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These Honored Dead: How the Story of Gettysburg Shaped American Memory

Overview

Ever since the guns of Gettysburg fell silent, and Lincoln delivered his famous two-minute speech four months after the battle, the story of this three-day conflict has become an American legend. We remember Gettysburg as, perhaps, the biggest, bloodiest, and most important battle ever fought-the defining conflict in American history. But how much truth is behind the legend? In These Honored Dead, Thomas A. Desjardin, a prominent Civil War historian and a perceptive cultural observer, demonstrates how flawed our ...

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Overview

Ever since the guns of Gettysburg fell silent, and Lincoln delivered his famous two-minute speech four months after the battle, the story of this three-day conflict has become an American legend. We remember Gettysburg as, perhaps, the biggest, bloodiest, and most important battle ever fought-the defining conflict in American history. But how much truth is behind the legend? In These Honored Dead, Thomas A. Desjardin, a prominent Civil War historian and a perceptive cultural observer, demonstrates how flawed our knowledge of this enormous event has become, and why. He examines how Americans, for seven score years, have shaped, used, altered, and sanctified our national memory, fashioning the story of Gettysburg as a reflection of, and testimony to, our culture and our nation.

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Editorial Reviews

Library Journal
For many Americans, the name Gettysburg conjures up images of the greatest battle ever fought on American soil, where the country's fate was ultimately decided. A former archivist and historian at Gettysburg himself, Desjardin explores the building of this legend and explains that many of the battle's stories are in fact myths perpetuated for political, social, and often egotistical reasons. Examples include the battle's origins (not the result of large stockpiles of shoes), the importance of the last day of fighting (in many ways, Day 2 was more pivotal), and the demonizing of Longstreet because of the delayed "dawn attack" of July 2 (there is no evidence that Lee actually ordered a dawn attack). He also examines the major players who have shaped our perception of the war. The book is well researched and enjoyable to read, although some significant legends are only briefly explored (e.g., Ewell's decision to stop fighting on the night of July 1). Sure to be controversial among Civil War buffs, this work is highly recommended for public and academic libraries.-Robert Flatley, Kutztown Univ., PA Copyright 2003 Reed Business Information.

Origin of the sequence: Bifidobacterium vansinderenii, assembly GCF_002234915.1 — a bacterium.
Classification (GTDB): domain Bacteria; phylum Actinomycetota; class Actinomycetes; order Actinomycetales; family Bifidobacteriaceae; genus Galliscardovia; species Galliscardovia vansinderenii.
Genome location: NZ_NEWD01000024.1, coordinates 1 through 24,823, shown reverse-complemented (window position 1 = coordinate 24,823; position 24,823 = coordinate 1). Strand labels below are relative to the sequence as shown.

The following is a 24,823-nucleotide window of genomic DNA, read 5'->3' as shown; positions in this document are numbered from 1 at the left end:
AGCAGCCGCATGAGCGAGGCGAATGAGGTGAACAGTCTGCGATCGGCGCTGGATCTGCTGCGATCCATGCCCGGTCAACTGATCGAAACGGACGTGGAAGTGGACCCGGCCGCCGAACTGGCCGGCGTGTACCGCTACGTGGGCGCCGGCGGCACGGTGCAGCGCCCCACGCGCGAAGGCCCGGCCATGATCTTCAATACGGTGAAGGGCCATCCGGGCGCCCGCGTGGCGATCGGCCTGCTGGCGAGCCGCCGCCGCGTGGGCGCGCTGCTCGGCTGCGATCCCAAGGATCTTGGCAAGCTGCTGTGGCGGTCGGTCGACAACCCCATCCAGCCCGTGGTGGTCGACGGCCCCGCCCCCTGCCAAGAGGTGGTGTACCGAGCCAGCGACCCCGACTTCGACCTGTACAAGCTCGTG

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Product Details

  • ISBN-13: 9780306813825
  • Publisher: Da Capo Press
  • Publication date: 11/1/2004
  • Edition description: Reprint
  • Pages: 288
  • Sales rank: 1,187,593
  • Product dimensions: 0.65 (w) x 6.00 (h) x 9.00 (d)